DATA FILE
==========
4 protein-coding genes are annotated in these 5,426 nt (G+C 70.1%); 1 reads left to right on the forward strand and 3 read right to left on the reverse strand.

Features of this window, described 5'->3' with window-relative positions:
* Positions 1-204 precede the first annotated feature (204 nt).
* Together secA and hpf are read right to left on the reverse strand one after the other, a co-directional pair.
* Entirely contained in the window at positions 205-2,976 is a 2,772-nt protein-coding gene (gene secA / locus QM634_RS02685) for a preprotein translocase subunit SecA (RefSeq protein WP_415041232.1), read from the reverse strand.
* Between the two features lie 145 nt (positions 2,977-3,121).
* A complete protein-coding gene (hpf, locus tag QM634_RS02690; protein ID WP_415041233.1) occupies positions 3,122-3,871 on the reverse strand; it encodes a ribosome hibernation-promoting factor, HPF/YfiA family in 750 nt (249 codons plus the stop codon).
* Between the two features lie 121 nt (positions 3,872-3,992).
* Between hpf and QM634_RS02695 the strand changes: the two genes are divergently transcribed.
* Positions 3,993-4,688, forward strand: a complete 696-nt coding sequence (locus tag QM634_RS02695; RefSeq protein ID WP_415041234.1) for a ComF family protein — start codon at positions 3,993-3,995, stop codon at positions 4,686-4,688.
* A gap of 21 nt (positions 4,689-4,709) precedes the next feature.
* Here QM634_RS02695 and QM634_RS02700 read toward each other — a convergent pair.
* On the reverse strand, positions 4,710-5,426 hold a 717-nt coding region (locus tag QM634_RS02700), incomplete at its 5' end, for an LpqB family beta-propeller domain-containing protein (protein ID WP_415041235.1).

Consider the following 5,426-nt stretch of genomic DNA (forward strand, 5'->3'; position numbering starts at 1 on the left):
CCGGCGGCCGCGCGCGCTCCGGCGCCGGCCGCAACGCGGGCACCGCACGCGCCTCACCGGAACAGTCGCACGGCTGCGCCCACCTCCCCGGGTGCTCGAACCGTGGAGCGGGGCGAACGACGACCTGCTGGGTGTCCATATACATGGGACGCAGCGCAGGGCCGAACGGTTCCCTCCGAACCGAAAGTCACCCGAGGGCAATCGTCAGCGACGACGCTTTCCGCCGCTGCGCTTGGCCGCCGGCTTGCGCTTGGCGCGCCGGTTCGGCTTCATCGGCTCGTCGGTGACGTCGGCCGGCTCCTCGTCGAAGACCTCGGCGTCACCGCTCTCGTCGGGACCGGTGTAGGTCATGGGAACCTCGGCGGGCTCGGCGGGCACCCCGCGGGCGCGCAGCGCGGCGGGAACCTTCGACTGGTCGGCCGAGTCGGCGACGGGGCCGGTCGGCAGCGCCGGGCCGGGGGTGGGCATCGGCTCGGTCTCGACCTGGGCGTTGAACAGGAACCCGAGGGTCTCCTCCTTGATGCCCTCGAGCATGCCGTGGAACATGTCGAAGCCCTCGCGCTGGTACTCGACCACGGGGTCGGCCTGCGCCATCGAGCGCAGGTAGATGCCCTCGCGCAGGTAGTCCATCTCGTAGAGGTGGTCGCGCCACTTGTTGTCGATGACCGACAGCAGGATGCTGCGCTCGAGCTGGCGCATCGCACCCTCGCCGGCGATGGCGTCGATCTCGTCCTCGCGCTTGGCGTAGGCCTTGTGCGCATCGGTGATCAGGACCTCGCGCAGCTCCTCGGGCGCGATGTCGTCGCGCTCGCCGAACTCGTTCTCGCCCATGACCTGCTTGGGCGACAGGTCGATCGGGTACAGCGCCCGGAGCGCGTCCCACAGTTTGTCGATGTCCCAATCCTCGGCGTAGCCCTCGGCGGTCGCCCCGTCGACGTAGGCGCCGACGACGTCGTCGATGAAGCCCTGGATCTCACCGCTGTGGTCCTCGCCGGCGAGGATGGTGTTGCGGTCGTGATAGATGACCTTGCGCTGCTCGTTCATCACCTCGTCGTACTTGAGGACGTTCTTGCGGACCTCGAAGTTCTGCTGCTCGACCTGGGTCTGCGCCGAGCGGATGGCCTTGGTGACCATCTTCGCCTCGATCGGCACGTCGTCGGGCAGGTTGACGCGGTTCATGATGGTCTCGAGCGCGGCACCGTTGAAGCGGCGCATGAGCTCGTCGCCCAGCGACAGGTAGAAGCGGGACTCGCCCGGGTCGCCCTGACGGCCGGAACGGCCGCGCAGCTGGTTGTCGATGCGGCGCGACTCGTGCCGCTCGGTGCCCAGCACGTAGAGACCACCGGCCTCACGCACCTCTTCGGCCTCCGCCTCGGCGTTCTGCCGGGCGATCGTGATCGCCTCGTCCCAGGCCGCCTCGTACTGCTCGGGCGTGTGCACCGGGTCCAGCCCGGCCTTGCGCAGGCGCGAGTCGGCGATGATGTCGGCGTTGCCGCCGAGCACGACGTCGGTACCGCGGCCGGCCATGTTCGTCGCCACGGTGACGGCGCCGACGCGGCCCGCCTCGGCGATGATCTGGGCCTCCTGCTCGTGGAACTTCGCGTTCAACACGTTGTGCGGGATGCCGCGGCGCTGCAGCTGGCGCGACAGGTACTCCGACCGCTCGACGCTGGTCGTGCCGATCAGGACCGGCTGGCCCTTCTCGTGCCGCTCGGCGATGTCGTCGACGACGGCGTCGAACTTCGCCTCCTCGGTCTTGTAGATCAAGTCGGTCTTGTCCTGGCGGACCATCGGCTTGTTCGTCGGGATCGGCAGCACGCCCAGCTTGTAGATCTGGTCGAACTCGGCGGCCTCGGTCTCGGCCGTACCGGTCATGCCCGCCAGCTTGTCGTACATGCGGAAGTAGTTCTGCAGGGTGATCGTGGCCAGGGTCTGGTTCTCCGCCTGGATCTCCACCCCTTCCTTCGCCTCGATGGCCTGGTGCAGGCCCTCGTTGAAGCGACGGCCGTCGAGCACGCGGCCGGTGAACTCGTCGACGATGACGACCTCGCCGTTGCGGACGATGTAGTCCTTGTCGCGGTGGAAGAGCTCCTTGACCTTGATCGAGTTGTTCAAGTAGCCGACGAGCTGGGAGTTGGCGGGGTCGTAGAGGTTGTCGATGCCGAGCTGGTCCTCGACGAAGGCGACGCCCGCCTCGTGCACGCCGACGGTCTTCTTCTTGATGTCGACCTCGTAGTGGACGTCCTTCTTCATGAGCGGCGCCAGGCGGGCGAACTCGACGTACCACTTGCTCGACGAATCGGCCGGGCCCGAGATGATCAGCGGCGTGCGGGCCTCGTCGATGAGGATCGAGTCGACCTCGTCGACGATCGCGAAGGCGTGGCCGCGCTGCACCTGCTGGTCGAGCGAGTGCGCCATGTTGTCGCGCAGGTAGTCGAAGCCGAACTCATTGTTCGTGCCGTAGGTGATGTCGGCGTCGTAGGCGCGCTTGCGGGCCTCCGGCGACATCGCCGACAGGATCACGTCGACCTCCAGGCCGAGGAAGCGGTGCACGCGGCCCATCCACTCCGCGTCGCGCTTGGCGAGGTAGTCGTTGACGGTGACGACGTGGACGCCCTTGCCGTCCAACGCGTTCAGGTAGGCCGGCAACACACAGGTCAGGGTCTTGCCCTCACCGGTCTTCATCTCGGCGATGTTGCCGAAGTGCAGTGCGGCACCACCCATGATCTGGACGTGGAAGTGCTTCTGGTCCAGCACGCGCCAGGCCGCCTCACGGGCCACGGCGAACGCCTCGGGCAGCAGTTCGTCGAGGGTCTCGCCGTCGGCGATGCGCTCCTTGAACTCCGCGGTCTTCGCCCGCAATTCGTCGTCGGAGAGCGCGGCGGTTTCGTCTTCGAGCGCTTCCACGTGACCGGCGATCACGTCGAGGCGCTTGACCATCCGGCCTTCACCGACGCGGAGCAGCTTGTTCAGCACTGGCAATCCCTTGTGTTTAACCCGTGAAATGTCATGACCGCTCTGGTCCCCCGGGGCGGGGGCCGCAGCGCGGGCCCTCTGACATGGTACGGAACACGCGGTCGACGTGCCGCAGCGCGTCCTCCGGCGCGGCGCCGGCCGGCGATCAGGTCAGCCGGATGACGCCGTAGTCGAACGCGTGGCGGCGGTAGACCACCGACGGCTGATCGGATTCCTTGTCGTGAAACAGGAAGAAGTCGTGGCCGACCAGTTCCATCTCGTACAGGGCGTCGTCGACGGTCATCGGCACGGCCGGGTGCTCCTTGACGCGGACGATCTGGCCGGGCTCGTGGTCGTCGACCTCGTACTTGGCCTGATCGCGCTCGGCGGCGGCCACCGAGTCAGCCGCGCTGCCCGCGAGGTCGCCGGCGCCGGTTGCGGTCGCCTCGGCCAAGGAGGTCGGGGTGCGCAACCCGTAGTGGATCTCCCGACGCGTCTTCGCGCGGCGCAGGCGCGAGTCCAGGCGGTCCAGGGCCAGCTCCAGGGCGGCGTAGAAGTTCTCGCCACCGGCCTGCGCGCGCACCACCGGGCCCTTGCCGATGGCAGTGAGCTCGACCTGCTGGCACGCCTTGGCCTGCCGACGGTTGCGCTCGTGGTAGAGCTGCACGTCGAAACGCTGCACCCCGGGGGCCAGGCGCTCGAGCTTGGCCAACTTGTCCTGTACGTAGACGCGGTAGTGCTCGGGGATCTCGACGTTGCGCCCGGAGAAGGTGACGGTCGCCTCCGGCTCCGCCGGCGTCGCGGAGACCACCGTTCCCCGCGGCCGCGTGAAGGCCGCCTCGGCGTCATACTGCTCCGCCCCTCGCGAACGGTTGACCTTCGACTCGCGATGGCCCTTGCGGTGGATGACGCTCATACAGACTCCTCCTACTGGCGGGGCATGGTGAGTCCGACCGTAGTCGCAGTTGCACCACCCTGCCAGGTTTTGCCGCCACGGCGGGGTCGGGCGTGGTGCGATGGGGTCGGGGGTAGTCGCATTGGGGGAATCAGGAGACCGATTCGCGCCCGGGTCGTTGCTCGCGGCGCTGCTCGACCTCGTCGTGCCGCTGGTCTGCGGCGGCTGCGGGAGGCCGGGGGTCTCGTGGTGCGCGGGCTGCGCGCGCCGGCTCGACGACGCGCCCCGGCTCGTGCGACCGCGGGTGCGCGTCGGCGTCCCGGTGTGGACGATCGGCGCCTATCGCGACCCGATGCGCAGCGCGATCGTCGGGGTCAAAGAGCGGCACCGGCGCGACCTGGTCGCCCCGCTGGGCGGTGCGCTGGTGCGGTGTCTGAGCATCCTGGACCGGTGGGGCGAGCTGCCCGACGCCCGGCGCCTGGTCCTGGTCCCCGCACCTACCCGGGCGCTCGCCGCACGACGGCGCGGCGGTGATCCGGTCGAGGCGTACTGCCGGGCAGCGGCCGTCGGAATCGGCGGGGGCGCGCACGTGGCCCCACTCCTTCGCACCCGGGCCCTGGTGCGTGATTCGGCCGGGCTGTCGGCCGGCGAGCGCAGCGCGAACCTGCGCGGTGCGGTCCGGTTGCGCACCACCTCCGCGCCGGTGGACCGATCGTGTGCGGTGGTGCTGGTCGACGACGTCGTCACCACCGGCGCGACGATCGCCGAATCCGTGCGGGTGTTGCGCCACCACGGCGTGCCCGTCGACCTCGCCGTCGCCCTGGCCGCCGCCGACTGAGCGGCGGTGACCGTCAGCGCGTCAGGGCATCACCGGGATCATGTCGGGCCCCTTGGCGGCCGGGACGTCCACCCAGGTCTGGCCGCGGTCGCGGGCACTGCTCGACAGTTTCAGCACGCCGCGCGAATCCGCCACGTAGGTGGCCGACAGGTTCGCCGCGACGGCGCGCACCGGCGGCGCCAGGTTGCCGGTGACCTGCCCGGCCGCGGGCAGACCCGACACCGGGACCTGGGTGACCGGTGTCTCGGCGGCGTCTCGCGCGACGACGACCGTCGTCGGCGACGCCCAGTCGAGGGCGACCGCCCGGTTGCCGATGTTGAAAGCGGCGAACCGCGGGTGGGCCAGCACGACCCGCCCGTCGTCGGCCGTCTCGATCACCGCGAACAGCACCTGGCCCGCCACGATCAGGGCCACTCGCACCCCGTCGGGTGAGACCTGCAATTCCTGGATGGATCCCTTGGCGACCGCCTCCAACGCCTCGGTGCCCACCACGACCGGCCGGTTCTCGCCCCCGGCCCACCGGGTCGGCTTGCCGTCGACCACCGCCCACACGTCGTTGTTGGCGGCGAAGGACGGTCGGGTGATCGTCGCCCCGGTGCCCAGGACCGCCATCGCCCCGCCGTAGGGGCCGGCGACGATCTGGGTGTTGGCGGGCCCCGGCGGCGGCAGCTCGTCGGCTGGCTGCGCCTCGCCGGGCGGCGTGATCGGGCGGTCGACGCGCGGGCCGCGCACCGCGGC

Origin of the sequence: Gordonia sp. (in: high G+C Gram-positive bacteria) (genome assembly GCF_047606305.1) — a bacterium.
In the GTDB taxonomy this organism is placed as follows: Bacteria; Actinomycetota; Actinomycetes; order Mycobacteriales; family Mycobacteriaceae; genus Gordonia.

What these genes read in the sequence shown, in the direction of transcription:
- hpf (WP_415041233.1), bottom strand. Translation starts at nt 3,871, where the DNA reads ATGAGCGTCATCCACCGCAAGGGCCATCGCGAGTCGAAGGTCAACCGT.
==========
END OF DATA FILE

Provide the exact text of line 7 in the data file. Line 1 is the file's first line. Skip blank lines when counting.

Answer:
* A complete protein-coding gene (hpf, locus tag QM634_RS02690; protein ID WP_415041233.1) occupies positions 3,122-3,871 on the reverse strand; it encodes a ribosome hibernation-promoting factor, HPF/YfiA family in 750 nt (249 codons plus the stop codon).